Hundreds of costume professionals filled Piccardilly’s Jewel Bar on March 15 to make new contacts and listen to fashion historians Amber Butchart and Christopher Laverty discuss the role of costume in film. The over-subscribed event was organised by costumer Wendy Benstead and filled the Middle-East-themed venue during cocktail happy hour.
The Fashion of Film and Fashion in Film
The networking event’s date was actually changed to facilitate a talk by Butchart based on her book The Fashion of Film that explores how cinema has influenced fashion. However, the event opened with Laverty’s talk inspired by his work on the closely-named Fashion in Film, looking at the visual and practical concerns that go into costuming a production. He drew upon Quentin Tarantino’s Reservoir Dogs and the black suits that now look iconic when due to budget constraints and a lot of blood effects several of the actors actually just wore black jeans.
He also recalled fondly how when interviewing costume designers on major films he is inclined to read deeply into the meaning of specific garments and colour choices, only for the actual inspiration to be based on very basic matters like the availability of certain colours of fabric or a director’s favourite colour. Nevertheless he compellingly discussed the varying role of green in Joe Wright’s Atonement, from Kiera Knightly’s sumptuously rich dress to Saoirse Ronan’s more sickly cloth of envy.
Butchart – now famous for BBC4’s A Stitch in Time with historical tailor Ninya Mikhaila – instead looked at the power of red shoes from Louis XIV’s exclusive heels to Christian Louboutin’s patented red soles. The role of film on fashion was beautifully articulated with little gems of trivia, like Dorothy’s ruby slippers in The Wizard of Oz that were silver in Baum’s original novel but upgraded to take full advantage of the new innovation of technicolour.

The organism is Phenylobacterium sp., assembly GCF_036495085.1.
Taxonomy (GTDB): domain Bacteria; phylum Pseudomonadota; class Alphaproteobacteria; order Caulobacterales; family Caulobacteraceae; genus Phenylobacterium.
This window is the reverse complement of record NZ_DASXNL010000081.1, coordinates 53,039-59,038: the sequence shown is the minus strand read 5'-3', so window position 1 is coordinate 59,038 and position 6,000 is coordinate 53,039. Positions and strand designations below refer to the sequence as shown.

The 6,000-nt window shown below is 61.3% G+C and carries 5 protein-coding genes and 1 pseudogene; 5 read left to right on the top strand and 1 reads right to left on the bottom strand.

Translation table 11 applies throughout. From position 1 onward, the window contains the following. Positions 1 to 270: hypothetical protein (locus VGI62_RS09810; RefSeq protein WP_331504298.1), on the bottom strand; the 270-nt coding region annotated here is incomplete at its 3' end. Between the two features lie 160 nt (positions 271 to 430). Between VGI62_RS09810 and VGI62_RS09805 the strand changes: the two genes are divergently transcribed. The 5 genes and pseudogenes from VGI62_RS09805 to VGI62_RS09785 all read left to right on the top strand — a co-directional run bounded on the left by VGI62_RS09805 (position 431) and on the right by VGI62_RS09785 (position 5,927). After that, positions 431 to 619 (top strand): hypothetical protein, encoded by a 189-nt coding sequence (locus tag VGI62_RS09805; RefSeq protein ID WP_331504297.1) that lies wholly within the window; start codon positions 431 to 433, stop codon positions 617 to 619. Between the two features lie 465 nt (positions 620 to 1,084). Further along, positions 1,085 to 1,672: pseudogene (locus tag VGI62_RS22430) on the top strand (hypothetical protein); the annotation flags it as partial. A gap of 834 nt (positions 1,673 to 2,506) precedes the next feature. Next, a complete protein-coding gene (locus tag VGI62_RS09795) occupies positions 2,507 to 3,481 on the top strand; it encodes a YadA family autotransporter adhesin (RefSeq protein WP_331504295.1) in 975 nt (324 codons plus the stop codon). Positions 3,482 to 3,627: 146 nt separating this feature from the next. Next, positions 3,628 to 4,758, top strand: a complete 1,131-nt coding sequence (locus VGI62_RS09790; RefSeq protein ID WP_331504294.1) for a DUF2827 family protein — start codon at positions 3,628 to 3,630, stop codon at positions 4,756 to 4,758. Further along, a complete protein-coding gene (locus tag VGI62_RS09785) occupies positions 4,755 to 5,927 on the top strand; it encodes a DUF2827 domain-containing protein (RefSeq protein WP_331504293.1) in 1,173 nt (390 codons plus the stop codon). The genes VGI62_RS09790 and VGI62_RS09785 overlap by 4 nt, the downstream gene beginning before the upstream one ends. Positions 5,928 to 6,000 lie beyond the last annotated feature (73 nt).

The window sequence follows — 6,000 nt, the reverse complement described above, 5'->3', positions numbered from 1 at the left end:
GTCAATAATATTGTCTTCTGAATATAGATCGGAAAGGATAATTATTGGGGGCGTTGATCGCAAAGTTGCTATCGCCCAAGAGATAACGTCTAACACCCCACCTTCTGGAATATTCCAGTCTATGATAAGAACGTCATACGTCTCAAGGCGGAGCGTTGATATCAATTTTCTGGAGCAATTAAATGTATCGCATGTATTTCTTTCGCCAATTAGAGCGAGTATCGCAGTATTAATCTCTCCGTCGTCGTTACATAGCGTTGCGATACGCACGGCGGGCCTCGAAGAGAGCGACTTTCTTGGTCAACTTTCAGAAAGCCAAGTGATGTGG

As for the rest of the event the young and eager crowd seemed a promising future for the costume industry, braving a crowded and very hot venue to meet future colleagues. One lady was a costume student funding her studies as a receptionist and lamenting the trial of gaining just a few hours of sewing before having to clear her table for other tasks at home. Another worked in the costume department of Madame Tussaud’s waxwork museum but discussed the trials of freelancing as a path most costumers have to follow.
A frequent topic of the night was the power of social media around costume – both as a curse giving viewers the ability to rapidly vent about historical inaccuracies made on the basis of style and narrative but also as a means to engage and connect with a fascinating world as has been seen in the hype surrounding the costumes of Black Panther. On that note, don’t forget to join the Costume Rag’s own Facebook group!
Wendy Benstead and her team should be proud to have provided such an energised and effective event joined by the fantastic insights of some top speakers. “It was wonderful to see so many people in the industry out to support and meet each other,” she told The Costume Rag. “This was the third social we’ve done now and it was busier and bigger then ever. We hope to do another one again in the future!”
Header image: Brendan Cox @thetowner